The potato tutorial led into a series of more complicated, physically involved tasks. I used a crane to lift solar panels onto the rover’s trailer as a windstorm howled around me; I worked through the rover sequence demoed above; I pressed buttons and flipped switches to jettison weight from my rocket and watched as parts flew out over the Martian landscape. Before I knew it, I was floating through space and reuniting with my crew. (New audio recorded specifically for the VR experience by Michael Peña and Chastain gives these sequences some narrative grounding.) The only major piece of the movie that wasn’t implemented in a satisfying way was the hub breach that ravages Watney’s crops. The VR experience bridges this section by having you stand outside as a piece of debris flies at you; once it’s finished, you watch a clip or two and move onto the next segment. One of the movie’s most exciting sequences deserves a bigger role in its VR form.
There’s still a chance it could be included. "We’re not totally done with it," said Ted Schilowitz, 20th Century Fox’s resident futurist and a director at the Fox Innovation Lab. "We have a few months before the Oculus and the Vive come out, so there’s still a lot of tweaking and finishing and final spit-and-polish that’s going to happen. There are certain sequences that’ll be a little longer in time. You tried it pretty close to the final [version], but we’re still working on it." Schilowitz is the person responsible for nudging the company towards new technologies and trends, and he worked closely with director Robert Stromberg and executive producer Ridley Scott on The Martian VR Experience.
When I tell Schilowitz about my experience with the impostor disco songs and the weight of the potatoes, his eyes light up. "One of the things that’s so intriguing about this medium is creating the illusion that something’s actually happening to you," said Schilowitz. "Am I believing this is actually happening to me? I’m no longer watching a movie or television show; this is actually happening around me."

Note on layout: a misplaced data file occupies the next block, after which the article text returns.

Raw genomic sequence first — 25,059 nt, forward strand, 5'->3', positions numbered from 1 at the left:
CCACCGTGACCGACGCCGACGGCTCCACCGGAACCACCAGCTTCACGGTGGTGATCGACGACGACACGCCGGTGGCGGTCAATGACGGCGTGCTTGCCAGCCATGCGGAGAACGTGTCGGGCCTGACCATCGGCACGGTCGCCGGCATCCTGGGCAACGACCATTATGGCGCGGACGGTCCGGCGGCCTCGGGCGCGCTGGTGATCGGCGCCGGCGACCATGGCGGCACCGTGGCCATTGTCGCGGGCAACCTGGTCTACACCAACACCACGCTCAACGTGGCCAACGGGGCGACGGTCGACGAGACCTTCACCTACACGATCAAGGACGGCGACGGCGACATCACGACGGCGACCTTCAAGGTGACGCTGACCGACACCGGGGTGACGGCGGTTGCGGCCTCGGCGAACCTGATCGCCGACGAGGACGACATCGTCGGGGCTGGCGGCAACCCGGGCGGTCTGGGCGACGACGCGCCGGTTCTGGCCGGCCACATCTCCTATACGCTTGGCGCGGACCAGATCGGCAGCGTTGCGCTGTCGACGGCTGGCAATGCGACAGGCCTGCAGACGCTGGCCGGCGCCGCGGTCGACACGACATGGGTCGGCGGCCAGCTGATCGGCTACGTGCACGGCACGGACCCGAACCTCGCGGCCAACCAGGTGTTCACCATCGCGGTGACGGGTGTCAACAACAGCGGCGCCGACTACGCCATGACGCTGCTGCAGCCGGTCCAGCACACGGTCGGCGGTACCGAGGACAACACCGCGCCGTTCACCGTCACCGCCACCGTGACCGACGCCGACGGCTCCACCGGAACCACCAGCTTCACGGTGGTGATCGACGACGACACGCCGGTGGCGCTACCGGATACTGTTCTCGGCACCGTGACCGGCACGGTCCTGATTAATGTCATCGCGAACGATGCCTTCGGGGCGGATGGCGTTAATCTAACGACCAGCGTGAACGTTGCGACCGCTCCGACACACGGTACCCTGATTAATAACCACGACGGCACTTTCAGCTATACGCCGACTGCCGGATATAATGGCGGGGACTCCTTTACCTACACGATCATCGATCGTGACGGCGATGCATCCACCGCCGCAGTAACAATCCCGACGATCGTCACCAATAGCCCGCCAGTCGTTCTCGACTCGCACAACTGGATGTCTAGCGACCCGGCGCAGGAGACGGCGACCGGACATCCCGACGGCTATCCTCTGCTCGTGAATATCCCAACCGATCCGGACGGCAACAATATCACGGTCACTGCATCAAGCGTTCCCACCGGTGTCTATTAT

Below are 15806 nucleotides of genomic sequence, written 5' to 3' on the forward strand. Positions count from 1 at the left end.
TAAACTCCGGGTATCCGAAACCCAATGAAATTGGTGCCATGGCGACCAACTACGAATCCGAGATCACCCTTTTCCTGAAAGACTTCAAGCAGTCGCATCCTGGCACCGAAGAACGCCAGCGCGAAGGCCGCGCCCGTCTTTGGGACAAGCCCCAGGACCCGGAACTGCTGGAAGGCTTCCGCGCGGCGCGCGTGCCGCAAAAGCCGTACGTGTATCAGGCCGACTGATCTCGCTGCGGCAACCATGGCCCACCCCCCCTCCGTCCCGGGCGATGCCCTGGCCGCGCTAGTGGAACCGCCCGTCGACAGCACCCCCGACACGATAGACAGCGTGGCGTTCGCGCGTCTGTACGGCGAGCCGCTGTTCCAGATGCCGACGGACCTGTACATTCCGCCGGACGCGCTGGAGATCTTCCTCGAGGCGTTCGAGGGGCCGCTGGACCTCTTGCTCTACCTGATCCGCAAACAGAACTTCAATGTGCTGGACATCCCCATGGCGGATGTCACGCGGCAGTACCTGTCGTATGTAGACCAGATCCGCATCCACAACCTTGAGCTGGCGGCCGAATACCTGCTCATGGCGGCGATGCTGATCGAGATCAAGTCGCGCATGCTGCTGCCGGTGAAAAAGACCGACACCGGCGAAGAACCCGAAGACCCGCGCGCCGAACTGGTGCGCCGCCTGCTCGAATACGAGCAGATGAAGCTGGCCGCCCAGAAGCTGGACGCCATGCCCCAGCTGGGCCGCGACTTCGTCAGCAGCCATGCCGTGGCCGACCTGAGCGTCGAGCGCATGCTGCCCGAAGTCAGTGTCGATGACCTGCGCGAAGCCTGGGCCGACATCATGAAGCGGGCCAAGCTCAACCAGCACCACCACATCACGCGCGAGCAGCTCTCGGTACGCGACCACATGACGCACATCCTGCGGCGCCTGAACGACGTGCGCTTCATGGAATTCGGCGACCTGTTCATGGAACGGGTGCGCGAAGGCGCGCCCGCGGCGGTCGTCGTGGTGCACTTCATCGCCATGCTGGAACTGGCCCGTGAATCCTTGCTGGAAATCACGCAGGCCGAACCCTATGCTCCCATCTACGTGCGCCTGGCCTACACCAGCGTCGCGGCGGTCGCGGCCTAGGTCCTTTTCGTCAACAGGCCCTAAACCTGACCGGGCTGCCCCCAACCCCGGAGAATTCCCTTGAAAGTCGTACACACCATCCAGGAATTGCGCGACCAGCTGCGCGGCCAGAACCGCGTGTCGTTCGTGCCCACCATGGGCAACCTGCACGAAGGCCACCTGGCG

There’s an argument to be made that any cinematic VR experience is primarily dependent on the thematic elements of its source material. The Martian is a fantastical, daring adventure through the solar system. Who wouldn’t want to try their hand at virtual Martian botany or fly through an atmosphere with a depressurized suit? How is VR going to enrich romantic comedies and brooding family dramas? Schilowitz believes a movie’s themes and setting matter less than its pure narrative aspects, and his team’s work backs it up: their first VR project revolved around Reese Witherspoon’s solitary hiking adventure Wild. "If it’s a good story, it can make a good VR experience — if it’s crafted well. I think a great story is a great story, and a great story demands that you can take full advantage of this medium," said Schilowitz.
"If it's a good story, it can make a good vr experience"
Most of the consumer-relevant details regarding The Martian VR Experience are still unavailable, and in some cases they haven’t been internally determined yet. 20th Century Fox’s can’t make any promises regarding the device’s price, its release date, or whether or not it’ll be released in instalments. All it can confirm is that the experience will come to the Rift, Vive, and Gear VR in full by the end of the year. The studio’s also working on similar experiences for its other films, but those are even more vague, left unnamed and slapped with a basic "to be determined." (An October report from The New York Times suggested Alien, Life of Pi, Black Swan, and Gone Girl are all on the studio’s development shortlist.) The Martian VR Experience was compelling enough to make the wait for more details painful. At its least involved, it was a welcome chance to re-immerse myself in a world that already felt fully realized in movie form. At its best, I completely left the nightclub behind. I was too busy driving, climbing, gliding, and fighting my way back home.